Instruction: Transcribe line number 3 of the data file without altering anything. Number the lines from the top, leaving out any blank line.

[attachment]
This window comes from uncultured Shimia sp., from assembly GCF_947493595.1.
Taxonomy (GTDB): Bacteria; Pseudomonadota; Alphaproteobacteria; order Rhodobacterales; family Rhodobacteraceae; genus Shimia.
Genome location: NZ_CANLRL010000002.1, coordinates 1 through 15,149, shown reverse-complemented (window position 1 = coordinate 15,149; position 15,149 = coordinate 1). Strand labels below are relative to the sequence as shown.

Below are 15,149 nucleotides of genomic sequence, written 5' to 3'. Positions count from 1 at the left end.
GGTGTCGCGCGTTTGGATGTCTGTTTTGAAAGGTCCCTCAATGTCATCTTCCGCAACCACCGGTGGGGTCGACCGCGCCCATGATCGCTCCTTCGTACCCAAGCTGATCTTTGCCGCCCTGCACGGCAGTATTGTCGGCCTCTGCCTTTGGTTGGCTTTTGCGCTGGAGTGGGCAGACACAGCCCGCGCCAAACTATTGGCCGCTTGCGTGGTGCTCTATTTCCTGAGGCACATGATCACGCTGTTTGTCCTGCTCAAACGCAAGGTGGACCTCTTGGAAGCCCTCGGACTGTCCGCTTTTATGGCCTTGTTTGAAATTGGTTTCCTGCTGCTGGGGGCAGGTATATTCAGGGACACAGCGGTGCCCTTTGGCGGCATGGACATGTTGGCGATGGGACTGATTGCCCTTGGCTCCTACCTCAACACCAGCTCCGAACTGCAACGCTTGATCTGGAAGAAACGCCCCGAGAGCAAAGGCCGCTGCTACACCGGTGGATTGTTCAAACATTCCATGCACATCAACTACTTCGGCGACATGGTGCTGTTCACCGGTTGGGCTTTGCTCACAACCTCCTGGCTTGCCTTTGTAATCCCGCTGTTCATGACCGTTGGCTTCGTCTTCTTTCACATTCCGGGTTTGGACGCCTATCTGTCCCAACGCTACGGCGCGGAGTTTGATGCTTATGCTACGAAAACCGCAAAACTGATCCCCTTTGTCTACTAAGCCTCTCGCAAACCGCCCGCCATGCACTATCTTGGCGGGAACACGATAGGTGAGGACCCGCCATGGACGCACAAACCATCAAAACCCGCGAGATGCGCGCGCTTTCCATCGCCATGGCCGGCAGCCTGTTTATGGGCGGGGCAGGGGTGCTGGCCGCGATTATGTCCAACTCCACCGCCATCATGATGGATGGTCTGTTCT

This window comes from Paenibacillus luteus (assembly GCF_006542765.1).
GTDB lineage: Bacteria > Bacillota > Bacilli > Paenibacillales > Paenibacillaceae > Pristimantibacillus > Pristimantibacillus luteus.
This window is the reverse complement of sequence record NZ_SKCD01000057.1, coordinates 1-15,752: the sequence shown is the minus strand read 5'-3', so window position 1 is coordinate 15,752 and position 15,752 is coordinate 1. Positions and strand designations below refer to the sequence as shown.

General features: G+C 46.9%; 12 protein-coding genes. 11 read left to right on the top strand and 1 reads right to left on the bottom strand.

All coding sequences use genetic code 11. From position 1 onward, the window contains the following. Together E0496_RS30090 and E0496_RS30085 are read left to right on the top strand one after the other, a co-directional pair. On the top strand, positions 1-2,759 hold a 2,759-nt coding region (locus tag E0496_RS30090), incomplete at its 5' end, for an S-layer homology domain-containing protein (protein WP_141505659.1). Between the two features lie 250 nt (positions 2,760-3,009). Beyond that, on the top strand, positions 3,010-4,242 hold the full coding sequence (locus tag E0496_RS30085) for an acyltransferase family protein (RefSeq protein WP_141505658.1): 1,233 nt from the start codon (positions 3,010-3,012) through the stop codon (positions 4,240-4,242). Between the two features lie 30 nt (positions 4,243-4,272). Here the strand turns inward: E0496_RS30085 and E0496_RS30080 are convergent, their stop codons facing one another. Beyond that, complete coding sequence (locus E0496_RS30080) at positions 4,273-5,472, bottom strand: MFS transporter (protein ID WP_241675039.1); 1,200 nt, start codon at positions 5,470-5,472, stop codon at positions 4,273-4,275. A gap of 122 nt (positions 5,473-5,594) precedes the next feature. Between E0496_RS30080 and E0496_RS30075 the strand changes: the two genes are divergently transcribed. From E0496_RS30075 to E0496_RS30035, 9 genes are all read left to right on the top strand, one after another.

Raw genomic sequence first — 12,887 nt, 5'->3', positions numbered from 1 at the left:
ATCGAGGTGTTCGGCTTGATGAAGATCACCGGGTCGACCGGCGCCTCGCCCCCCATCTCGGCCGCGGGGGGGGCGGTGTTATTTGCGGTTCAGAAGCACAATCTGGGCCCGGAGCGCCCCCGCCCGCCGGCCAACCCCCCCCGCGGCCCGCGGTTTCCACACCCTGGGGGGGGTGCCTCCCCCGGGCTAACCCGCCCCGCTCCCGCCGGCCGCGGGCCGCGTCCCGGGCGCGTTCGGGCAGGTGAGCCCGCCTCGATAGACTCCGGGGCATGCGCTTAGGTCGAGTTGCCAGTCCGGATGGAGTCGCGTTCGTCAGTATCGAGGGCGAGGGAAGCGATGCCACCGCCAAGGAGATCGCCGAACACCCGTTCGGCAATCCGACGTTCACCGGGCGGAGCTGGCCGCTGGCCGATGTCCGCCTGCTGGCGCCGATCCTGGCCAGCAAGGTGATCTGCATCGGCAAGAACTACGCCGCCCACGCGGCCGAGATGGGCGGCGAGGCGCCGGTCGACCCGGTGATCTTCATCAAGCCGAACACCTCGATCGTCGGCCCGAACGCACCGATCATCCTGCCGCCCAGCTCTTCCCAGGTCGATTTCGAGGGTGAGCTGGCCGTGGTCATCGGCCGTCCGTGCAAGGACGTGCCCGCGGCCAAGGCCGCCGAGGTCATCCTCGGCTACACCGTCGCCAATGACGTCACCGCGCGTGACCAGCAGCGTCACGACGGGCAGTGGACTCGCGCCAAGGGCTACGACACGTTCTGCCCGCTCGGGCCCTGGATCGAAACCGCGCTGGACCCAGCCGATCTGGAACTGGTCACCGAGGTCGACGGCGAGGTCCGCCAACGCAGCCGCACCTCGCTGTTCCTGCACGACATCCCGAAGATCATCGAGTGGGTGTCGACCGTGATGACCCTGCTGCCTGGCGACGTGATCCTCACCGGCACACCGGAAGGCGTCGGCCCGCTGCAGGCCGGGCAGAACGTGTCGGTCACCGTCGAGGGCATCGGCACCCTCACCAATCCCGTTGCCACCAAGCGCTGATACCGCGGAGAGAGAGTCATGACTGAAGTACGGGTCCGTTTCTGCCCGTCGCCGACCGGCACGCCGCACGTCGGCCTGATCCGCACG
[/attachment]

Genome location: NZ_CANLRL010000002.1, coordinates 1 through 15,149, shown reverse-complemented (window position 1 = coordinate 15,149; position 15,149 = coordinate 1). Strand labels below are relative to the sequence as shown.